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Economy in Brief

State Labor Markets Mirror National Strength in May
by Charles Steindel  June 15, 2018

State data show continued brisk job growth in May. The sum of the seasonally adjusted gains in payroll employment across the states came to 269,300—quite comparable to the national increase of 223,000. However, most states did not report statistically significant increases in their job counts. Texas had the largest absolute gain (34,700) while West Virginia saw a 1.4 percent increase. Aside from Texas, other large states with significant gains were Ohio, North Carolina, and Michigan. Only 4 states reported (small and statistically insignificant) declines: Louisiana, Oklahoma, Vermont, and Wyoming.

The headline household survey results were more impressive: 14 states reported statistically significant drops in their unemployment rates in May. 10 of these were east of the Mississippi; Arizona, Colorado, Montana, and South Dakota were the Western states with lower unemployment rates. But a closer examination shows that more than a dozen states (including California, New York, Pennsylvania, Illinois, and New Jersey) showed declines in their labor force from April to May. Quite likely all those declines were not statistically significant (though New York, and New Jersey, and Pennsylvania all report having lower labor forces than a year ago), and this time of year, with schools letting out on erratic schedules, seasonal adjusting the labor force figures can be difficult. Still, as was the case for the national data, sluggish labor force growth appears to be making an important contribution to unemployment rate declines.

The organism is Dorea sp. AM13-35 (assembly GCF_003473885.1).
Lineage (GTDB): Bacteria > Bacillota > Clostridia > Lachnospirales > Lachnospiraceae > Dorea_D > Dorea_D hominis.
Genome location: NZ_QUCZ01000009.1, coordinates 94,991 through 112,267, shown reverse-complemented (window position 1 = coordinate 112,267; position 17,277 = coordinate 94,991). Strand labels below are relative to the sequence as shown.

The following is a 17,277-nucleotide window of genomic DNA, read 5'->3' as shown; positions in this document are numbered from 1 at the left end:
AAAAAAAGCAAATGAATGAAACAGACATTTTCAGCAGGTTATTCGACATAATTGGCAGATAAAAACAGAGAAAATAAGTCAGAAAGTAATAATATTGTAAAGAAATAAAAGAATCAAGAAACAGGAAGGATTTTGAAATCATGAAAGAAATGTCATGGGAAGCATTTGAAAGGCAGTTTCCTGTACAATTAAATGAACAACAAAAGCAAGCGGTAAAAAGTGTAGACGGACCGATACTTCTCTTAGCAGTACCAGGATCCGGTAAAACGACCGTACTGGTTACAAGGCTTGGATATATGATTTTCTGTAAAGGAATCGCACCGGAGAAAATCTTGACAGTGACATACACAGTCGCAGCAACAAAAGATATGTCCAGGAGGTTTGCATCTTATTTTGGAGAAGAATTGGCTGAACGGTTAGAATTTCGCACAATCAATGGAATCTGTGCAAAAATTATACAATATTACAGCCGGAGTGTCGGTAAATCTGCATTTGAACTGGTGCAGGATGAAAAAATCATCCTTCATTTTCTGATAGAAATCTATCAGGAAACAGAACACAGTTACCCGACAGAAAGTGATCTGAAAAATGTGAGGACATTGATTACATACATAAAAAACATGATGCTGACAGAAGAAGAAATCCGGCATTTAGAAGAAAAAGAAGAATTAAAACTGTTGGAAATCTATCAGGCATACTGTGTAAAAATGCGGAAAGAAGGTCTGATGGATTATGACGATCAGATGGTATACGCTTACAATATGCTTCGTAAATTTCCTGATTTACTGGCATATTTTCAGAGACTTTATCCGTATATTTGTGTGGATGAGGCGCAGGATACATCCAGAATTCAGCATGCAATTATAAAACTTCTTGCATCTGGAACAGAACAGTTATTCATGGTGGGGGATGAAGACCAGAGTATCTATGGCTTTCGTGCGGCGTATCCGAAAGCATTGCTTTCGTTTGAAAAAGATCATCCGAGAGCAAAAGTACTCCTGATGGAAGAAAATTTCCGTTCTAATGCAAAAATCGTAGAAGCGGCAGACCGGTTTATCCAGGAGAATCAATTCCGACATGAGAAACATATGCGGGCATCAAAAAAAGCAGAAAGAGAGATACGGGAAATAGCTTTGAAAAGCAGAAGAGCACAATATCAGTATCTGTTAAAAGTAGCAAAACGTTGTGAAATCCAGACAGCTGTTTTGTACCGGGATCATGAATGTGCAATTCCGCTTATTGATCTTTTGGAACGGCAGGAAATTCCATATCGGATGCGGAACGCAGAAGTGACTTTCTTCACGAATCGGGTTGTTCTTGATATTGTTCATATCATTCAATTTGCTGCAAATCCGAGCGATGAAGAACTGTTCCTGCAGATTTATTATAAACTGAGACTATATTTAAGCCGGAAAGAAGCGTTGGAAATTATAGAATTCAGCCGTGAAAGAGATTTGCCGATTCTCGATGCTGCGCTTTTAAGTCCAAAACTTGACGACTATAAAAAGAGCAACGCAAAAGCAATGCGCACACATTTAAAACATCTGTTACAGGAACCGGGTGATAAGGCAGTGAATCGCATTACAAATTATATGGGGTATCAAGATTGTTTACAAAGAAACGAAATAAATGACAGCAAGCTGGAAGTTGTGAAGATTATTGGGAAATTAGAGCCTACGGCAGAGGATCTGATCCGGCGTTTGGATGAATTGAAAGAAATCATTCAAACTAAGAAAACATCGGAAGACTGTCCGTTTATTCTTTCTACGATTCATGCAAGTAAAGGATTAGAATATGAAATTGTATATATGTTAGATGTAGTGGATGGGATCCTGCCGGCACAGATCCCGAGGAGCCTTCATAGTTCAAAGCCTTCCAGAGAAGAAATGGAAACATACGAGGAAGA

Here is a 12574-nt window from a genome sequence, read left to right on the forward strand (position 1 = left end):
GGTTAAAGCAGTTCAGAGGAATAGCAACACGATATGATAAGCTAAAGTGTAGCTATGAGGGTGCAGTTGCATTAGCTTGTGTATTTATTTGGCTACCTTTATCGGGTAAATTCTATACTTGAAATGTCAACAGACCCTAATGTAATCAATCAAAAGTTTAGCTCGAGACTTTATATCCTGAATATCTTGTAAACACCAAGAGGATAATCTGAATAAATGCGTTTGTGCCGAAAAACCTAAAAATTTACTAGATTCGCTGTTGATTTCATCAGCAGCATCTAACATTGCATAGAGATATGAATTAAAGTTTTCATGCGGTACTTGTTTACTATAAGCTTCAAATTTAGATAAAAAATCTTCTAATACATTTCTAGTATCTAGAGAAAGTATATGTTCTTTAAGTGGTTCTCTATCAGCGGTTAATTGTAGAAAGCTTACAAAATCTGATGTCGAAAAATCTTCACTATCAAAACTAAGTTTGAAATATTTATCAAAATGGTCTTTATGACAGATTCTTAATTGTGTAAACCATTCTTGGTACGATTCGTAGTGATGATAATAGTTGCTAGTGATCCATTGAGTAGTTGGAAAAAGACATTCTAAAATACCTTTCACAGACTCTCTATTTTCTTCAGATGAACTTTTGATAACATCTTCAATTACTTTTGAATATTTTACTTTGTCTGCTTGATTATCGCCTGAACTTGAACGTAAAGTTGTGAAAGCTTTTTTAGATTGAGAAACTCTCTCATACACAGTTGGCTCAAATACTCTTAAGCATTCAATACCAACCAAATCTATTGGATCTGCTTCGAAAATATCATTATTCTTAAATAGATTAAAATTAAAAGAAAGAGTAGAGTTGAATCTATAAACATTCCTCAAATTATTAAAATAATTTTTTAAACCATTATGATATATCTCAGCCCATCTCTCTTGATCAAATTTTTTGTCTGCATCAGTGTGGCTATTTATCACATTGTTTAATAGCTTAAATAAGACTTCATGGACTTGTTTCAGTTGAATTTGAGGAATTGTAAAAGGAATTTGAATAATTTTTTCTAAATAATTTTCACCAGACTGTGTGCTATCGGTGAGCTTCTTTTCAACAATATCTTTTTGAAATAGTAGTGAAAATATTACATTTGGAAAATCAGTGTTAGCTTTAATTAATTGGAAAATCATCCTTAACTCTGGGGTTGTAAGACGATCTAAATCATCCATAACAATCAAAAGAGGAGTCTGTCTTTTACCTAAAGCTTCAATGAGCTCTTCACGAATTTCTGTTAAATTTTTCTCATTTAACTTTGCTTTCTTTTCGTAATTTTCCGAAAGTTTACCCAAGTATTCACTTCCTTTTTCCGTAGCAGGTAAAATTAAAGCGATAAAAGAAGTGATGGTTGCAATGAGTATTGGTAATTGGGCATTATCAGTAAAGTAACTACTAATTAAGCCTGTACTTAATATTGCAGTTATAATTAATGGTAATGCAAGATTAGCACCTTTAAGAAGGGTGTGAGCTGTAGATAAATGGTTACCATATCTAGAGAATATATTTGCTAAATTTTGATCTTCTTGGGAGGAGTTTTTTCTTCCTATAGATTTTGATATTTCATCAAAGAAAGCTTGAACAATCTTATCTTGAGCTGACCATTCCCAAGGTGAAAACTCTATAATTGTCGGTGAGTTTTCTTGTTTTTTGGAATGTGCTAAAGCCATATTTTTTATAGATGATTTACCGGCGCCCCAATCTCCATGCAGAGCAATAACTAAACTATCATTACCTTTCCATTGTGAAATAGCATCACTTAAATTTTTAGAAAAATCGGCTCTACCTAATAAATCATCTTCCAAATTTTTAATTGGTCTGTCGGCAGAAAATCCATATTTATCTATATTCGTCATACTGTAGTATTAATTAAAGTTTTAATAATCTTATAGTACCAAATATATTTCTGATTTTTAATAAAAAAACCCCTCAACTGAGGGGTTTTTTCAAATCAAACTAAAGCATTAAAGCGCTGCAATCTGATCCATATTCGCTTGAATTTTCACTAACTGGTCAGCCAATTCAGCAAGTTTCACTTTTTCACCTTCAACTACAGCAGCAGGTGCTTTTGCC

Over the past year job growth has been particularly strong in a broad band of states running northwest from Florida to Washington, with growth in many places 2.1% or higher. There seems to be a correlation with elevation: Utah, with a 3.4% gain, and Idaho, up 3.1%, led the nation. Alaska and North Dakota are the only states with fewer jobs this May than last year; continuing issues with the energy industries in those states is likely the explanation (rather than a correlation with temperature, though Montana and Minnesota were also on the low side). Alaska, at 7.2%, continues, by a wide margin, to have the highest unemployment rate of any state; Hawaii’s 2.0% is the lowest (perhaps there is something to the temperature story).

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